Bringing the Economy Home

Boise Housing Market Ended 2011 with Fewer Homes, Higher Prices

Justin Sullivan / Getty Images News

In the Boise area, the number of homes on the market fell by nearly 40 percent between the end of 2010 and the end of 2011.

One indicator of an improving housing market is declining inventory, and Idaho appears to be faring well on that score.  According to analysis by, Boise’s number of total listings fell by just over 39 percent from the end of 2010 until the end of 2011.  That’s greater than the national decrease of just over 22 percent.

Fewer homes for sale should lead to rising prices, and so far that logic is borne out in the local market. The median list price in Boise grew by more than 19 percent over the last year.  That’s compared to 5 percent growth nationally.

But, as The Wall Street Journal observes, improvement over the last year is cause for only cautious optimism:

[T]here’s a large backlog of potential foreclosures that haven’t yet been taken back and listed by banks…Moreover, some sellers have pulled their homes off the market to wait for a turn in prices, and that “pent up” demand from sellers could keep inventories higher once prices do rise.  — The Wall Street Journal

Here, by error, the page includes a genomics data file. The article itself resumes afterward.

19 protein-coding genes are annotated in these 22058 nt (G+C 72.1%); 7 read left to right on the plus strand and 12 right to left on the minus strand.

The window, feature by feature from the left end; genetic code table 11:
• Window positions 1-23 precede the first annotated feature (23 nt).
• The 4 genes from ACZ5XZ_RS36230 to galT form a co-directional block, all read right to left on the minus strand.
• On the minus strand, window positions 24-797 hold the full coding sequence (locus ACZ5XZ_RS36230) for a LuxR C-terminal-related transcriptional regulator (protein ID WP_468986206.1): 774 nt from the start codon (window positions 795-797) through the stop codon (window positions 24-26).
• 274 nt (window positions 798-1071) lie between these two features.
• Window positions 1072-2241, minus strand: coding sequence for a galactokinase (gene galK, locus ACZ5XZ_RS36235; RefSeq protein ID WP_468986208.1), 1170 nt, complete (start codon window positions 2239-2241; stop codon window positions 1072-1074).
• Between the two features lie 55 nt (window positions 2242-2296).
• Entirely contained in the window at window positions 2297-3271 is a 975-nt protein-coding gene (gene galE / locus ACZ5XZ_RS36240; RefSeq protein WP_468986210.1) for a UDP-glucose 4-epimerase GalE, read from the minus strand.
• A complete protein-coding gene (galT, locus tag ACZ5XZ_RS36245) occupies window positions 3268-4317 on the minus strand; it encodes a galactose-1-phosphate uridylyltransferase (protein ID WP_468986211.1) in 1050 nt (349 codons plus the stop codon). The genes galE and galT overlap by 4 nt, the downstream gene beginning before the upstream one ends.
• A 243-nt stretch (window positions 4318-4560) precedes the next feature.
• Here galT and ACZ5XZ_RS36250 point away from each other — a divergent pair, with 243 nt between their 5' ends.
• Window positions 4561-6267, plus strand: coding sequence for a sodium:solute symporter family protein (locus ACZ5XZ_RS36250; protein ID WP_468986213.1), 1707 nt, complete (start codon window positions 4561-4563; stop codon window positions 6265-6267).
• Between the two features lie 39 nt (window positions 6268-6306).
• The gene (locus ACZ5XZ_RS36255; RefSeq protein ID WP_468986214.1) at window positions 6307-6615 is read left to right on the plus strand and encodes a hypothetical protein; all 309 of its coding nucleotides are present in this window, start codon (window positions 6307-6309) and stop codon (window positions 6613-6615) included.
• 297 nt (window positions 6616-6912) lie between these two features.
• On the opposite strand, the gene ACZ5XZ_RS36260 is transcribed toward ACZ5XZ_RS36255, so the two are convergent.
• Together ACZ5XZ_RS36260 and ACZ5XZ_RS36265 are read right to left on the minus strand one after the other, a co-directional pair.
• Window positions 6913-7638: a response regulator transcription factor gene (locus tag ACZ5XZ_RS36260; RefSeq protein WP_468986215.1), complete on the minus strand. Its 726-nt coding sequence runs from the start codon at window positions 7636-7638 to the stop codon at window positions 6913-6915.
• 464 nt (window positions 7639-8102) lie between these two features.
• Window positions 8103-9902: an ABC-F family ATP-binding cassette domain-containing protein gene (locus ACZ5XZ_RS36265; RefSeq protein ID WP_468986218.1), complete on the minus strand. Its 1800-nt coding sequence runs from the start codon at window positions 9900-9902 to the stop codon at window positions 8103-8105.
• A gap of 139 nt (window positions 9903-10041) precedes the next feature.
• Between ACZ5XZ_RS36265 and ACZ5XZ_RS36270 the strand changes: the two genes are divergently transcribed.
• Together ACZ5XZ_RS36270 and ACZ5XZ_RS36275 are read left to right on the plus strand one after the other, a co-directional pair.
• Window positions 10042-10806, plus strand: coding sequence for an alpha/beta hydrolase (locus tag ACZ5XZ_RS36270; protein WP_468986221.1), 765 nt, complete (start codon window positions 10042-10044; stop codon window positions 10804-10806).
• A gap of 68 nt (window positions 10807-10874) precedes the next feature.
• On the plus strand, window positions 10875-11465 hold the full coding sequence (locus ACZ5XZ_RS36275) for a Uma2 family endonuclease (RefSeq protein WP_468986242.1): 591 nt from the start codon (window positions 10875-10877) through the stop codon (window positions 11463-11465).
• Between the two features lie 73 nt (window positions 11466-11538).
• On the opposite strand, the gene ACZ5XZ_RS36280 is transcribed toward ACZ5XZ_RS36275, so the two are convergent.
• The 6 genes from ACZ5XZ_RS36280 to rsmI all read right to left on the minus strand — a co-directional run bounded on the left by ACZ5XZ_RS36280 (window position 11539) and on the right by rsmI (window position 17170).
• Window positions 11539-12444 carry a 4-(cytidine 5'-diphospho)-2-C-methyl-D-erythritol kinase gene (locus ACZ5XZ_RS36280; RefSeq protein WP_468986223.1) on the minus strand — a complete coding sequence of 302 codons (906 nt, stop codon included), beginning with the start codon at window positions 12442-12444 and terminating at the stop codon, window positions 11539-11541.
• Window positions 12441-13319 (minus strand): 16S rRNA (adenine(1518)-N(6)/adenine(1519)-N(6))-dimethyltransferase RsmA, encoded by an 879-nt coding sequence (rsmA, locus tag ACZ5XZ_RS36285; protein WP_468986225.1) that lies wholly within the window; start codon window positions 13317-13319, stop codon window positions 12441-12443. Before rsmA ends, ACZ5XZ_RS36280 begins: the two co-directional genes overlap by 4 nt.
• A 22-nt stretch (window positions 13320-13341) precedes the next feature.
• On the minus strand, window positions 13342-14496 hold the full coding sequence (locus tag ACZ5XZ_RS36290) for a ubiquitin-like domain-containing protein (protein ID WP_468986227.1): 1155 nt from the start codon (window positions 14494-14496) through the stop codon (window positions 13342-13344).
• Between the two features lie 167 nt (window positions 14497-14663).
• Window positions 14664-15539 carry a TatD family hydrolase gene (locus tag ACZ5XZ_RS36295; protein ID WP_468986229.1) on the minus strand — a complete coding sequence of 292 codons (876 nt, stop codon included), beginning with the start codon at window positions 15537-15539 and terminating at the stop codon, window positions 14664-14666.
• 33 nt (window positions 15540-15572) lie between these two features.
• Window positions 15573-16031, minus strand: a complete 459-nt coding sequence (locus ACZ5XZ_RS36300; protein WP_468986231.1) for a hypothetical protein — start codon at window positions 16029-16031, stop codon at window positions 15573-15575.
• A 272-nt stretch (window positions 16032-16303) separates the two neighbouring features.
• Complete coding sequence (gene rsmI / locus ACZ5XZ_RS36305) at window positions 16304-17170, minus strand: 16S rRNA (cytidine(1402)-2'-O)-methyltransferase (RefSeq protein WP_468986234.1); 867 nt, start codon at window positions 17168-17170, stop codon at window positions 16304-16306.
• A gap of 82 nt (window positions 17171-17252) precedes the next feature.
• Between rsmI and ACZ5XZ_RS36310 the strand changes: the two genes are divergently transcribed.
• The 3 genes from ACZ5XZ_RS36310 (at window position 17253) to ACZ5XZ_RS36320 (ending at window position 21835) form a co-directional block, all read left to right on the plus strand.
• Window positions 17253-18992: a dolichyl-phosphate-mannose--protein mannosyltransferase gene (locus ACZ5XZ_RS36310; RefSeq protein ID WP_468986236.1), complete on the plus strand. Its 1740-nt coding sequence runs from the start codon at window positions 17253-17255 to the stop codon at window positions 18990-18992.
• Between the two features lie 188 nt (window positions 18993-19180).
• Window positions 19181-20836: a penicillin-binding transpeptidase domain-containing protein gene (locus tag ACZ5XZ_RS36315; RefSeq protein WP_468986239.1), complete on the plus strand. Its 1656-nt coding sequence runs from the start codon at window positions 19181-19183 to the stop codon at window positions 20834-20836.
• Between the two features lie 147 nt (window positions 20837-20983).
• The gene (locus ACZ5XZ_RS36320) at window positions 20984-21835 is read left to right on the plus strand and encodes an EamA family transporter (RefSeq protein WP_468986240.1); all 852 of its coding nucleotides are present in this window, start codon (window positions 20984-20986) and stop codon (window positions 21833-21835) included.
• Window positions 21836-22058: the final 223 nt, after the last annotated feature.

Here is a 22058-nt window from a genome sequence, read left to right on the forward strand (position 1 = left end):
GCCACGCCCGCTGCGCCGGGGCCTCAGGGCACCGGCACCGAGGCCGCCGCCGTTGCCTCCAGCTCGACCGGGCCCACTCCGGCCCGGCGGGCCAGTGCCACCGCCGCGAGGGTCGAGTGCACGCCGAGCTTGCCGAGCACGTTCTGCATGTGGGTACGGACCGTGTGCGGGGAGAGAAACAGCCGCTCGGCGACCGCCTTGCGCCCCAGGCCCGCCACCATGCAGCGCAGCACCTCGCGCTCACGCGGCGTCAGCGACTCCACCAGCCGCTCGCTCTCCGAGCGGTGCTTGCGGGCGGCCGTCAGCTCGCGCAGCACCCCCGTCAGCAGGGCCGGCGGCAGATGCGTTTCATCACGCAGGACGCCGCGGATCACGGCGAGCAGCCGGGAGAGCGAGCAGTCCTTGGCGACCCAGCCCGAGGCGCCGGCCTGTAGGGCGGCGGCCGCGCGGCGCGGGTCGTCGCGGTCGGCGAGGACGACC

Greg Manship, CEO of Intermountain MLS, a regional listing service, says the percent of distressed homes in the local market has decreased from nearly 60 percent early last year to about 48 percent currently.  And he says it’s hard to predict how that number may change.  “You just don’t know,” he said, “because you don’t know what the banks are going to do.”

Nevertheless, past president of the Ada County Association of Realtors Laurie Barrera says she’s encouraged.  “It’s been very busy, even over the holidays,” she said.  “Opportunities are there for buyers, and people are seizing them.”


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